• Lives in a one bedroom flat with his cat Sam.

  • Currently single, is interested in women.

  • Finds cooking to be therapeutic.

  • Enjoys horror movies.

  • Plays video games.

  • Reads a lot of fiction books.

  • Suffers from depression that he takes medication for.

  • Is shy around new people.

  • Wants to grow a beard but can't due to work.

These are just a few ideas that spring to mind but they can really start to flesh out Percy's personality. Some are minor some could be major, for now we don't need to worry too much about that. If they become pertinent later then flesh them out. As it stands it gives a basic feel for how the character lives and breaths day to day. The struggles, the joy, makes a reader or viewer want to know more. Some of these elements may never become relevant, we will know that when we drop him into a narrative later. As you can see, considering more than just what a character does to directly interact with your plot immediately makes them more, gives them depth. This is by no means an exhaustive list of ways to bring a character to life but its a good starting point to use as a foundation.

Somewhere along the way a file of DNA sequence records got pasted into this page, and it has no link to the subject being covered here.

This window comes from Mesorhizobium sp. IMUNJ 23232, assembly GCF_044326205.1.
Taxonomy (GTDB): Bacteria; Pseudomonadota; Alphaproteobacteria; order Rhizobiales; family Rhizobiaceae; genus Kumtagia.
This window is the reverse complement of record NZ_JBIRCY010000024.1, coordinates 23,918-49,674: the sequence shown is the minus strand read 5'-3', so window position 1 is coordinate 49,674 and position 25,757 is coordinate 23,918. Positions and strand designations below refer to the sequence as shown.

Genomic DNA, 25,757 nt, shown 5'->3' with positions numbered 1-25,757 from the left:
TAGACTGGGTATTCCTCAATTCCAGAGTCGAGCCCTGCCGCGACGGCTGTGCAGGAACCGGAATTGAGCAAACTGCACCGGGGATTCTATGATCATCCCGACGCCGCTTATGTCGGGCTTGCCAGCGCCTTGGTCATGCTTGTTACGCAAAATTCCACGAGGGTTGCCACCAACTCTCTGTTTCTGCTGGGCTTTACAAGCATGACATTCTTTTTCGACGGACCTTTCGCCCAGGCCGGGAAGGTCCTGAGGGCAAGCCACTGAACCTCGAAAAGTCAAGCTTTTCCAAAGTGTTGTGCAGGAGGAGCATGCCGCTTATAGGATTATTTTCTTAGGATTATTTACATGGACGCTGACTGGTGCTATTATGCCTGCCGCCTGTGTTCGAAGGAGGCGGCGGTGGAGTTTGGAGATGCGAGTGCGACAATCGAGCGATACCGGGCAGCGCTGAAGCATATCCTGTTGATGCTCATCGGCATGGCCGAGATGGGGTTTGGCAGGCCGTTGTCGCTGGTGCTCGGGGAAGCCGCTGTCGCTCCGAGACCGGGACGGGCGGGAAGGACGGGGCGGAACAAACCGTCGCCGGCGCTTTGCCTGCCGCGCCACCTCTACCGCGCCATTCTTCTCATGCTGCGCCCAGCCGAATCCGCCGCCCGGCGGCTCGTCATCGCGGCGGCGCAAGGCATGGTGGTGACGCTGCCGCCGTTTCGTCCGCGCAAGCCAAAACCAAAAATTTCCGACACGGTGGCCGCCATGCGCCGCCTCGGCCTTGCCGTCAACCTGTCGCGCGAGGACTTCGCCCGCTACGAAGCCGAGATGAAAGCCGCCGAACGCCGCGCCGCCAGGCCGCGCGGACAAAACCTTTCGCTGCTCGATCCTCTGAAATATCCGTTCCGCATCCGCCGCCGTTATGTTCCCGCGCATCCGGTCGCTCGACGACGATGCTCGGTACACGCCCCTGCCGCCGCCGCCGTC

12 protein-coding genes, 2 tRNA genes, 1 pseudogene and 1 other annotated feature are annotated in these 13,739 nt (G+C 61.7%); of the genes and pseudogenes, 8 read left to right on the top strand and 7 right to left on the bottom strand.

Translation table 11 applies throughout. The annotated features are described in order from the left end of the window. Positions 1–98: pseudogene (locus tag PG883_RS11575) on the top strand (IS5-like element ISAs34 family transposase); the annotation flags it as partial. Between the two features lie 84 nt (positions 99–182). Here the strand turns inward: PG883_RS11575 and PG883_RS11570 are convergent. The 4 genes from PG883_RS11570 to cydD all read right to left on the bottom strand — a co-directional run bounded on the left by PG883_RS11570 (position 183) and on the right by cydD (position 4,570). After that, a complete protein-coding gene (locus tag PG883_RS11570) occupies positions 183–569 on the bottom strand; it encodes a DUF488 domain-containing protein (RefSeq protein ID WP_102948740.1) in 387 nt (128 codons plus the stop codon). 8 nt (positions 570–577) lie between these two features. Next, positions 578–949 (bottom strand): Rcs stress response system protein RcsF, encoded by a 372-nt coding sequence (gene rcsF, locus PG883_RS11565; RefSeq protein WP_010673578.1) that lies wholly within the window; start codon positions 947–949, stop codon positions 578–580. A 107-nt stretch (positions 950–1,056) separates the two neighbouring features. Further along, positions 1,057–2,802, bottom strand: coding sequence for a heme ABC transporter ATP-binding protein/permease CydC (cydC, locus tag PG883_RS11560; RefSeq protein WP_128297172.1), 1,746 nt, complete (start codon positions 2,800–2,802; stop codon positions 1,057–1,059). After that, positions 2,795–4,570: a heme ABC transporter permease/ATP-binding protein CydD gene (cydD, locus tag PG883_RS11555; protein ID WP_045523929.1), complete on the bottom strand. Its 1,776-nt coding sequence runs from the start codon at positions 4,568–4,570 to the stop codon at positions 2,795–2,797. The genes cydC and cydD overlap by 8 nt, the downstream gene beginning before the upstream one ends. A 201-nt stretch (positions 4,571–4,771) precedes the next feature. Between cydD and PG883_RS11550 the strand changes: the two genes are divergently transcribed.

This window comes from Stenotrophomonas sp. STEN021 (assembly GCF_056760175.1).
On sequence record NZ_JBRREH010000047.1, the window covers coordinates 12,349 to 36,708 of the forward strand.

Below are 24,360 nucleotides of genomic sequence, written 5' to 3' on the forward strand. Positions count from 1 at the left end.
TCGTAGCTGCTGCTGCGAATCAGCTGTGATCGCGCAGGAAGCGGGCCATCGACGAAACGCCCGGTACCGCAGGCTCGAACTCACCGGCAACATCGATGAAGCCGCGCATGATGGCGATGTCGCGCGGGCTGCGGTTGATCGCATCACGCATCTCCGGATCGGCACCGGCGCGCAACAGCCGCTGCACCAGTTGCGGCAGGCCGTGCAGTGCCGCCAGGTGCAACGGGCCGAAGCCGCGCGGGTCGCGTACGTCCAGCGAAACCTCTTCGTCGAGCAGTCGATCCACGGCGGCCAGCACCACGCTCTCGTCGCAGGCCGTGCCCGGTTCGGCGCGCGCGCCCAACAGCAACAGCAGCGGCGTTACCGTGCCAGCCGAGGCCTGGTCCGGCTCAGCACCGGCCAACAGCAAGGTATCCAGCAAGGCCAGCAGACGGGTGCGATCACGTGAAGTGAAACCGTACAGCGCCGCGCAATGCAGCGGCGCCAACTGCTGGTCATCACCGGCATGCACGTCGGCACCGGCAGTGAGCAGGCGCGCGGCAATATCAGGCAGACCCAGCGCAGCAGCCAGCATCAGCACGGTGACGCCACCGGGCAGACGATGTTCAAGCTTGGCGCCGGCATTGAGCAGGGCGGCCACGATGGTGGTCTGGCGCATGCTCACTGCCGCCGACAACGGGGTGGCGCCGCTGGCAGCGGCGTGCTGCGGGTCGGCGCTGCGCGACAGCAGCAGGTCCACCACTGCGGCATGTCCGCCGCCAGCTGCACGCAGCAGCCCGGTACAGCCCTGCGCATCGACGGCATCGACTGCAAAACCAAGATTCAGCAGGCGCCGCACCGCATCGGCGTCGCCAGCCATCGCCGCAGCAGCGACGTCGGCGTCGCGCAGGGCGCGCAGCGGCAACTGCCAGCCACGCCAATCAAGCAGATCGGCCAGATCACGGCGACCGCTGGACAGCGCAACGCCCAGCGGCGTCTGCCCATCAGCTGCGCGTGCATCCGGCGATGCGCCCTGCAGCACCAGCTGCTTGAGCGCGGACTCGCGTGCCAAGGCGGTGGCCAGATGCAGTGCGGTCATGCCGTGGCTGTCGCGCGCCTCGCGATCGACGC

• BBC News (2004) New Doctor Who 'excited' by role. Available at: (Accessed: 28/11/2016)

  • Doctor Who (1963- ). BBC.

  • Seger, L. (1990) Creating Unforgettable Characters. A practical guide to character development in: films, TV series, advertisements, novels and short stories. Canada: Fitzhenry & Whiteshield Ltd


  • Pan’s Labyrinth (2006) Directed by Guillermo del Toro [DVD]. Spain: Warner Bros. Pictures.

  • Star Wars, Episode IV: A New Hope (1977) Directed by George Lucas. United States: 20th Century Fox.

  • Willy Wonka & the Chocolate Factory (1971) Directed by Mel Stuart. United States: Paramount Pictures.